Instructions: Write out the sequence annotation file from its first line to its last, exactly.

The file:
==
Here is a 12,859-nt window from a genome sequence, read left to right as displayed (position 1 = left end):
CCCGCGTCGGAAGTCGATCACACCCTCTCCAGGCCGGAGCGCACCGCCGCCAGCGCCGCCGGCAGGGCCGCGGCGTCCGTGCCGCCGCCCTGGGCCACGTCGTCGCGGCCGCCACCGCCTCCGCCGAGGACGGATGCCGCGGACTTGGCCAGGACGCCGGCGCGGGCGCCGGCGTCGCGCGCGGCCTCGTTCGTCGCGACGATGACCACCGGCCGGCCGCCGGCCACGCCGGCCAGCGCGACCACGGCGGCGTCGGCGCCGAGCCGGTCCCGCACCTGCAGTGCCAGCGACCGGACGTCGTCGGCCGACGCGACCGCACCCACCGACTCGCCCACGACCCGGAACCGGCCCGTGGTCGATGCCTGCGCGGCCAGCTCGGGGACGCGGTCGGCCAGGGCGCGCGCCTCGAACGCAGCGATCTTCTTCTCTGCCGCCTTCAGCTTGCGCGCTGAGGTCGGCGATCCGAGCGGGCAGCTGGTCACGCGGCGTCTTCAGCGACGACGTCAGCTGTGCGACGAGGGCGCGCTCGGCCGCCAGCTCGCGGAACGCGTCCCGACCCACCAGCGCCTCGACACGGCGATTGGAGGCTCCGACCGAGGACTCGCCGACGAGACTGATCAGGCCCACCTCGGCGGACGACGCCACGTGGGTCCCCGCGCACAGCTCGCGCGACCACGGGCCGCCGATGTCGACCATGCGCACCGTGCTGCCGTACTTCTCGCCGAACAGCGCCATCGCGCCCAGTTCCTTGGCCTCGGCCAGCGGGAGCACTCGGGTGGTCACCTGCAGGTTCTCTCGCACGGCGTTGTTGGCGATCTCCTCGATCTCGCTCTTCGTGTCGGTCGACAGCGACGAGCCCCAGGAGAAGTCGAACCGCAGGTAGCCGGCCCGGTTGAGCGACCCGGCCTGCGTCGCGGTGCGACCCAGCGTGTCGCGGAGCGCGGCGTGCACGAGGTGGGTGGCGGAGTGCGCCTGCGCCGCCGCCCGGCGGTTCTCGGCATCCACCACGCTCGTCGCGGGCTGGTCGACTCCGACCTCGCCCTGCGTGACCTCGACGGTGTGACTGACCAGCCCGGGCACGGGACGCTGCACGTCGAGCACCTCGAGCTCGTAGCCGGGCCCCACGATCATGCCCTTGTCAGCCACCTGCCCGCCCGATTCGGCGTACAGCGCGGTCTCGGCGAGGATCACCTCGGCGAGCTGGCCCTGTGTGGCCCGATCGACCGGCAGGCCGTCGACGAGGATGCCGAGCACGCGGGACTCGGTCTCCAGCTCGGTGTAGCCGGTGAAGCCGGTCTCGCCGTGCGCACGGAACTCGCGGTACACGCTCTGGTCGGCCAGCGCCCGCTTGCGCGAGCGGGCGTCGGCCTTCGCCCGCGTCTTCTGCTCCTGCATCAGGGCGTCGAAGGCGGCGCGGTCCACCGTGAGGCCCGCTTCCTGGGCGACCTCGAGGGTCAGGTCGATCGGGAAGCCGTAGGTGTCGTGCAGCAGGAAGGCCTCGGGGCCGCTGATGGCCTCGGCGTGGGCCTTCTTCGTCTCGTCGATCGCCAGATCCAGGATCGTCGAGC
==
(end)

Here is a 12,859-nt window from a genome sequence, read left to right as displayed (position 1 = left end):
CCCGCGTCGGAAGTCGATCACACCCTCTCCAGGCCGGAGCGCACCGCCGCCAGCGCCGCCGGCAGGGCCGCGGCGTCCGTGCCGCCGCCCTGGGCCACGTCGTCGCGGCCGCCACCGCCTCCGCCGAGGACGGATGCCGCGGACTTGGCCAGGACGCCGGCGCGGGCGCCGGCGTCGCGCGCGGCCTCGTTCGTCGCGACGATGACCACCGGCCGGCCGCCGGCCACGCCGGCCAGCGCGACCACGGCGGCGTCGGCGCCGAGCCGGTCCCGCACCTGCAGTGCCAGCGACCGGACGTCGTCGGCCGACGCGACCGCACCCACCGACTCGCCCACGACCCGGAACCGGCCCGTGGTCGATGCCTGCGCGGCCAGCTCGGGGACGCGGTCGGCCAGGGCGCGCGCCTCGAACGCAGCGATCTTCTTCTCTGCCGCCTTCAGCTTGCGCGCTGAGGTCGGCGATCCGAGCGGGCAGCTGGTCACGCGGCGTCTTCAGCGACGACGTCAGCTGTGCGACGAGGGCGCGCTCGGCCGCCAGCTCGCGGAACGCGTCCCGACCCACCAGCGCCTCGACACGGCGATTGGAGGCTCCGACCGAGGACTCGCCGACGAGACTGATCAGGCCCACCTCGGCGGACGACGCCACGTGGGTCCCCGCGCACAGCTCGCGCGACCACGGGCCGCCGATGTCGACCATGCGCACCGTGCTGCCGTACTTCTCGCCGAACAGCGCCATCGCGCCCAGTTCCTTGGCCTCGGCCAGCGGGAGCACTCGGGTGGTCACCTGCAGGTTCTCTCGCACGGCGTTGTTGGCGATCTCCTCGATCTCGCTCTTCGTGTCGGTCGACAGCGACGAGCCCCAGGAGAAGTCGAACCGCAGGTAGCCGGCCCGGTTGAGCGACCCGGCCTGCGTCGCGGTGCGACCCAGCGTGTCGCGGAGCGCGGCGTGCACGAGGTGGGTGGCGGAGTGCGCCTGCGCCGCCGCCCGGCGGTTCTCGGCATCCACCACGCTCGTCGCGGGCTGGTCGACTCCGACCTCGCCCTGCGTGACCTCGACGGTGTGACTGACCAGCCCGGGCACGGGACGCTGCACGTCGAGCACCTCGAGCTCGTAGCCGGGCCCCACGATCATGCCCTTGTCAGCCACCTGCCCGCCCGATTCGGCGTACAGCGCGGTCTCGGCGAGGATCACCTCGGCGAGCTGGCCCTGTGTGGCCCGATCGACCGGCAGGCCGTCGACGAGGATGCCGAGCACGCGGGACTCGGTCTCCAGCTCGGTGTAGCCGGTGAAGCCGGTCTCGCCGTGCGCACGGAACTCGCGGTACACGCTCTGGTCGGCCAGCGCCCGCTTGCGCGAGCGGGCGTCGGCCTTCGCCCGCGTCTTCTGCTCCTGCATCAGGGCGTCGAAGGCGGCGCGGTCCACCGTGAGGCCCGCTTCCTGGGCGACCTCGAGGGTCAGGTCGATCGGGAAGCCGTAGGTGTCGTGCAGCAGGAAGGCCTCGGGGCCGCTGATGGCCTCGGCGTGGGCCTTCTTCGTCTCGTCGATCGCCAGATCCAGGATCGTCGAGC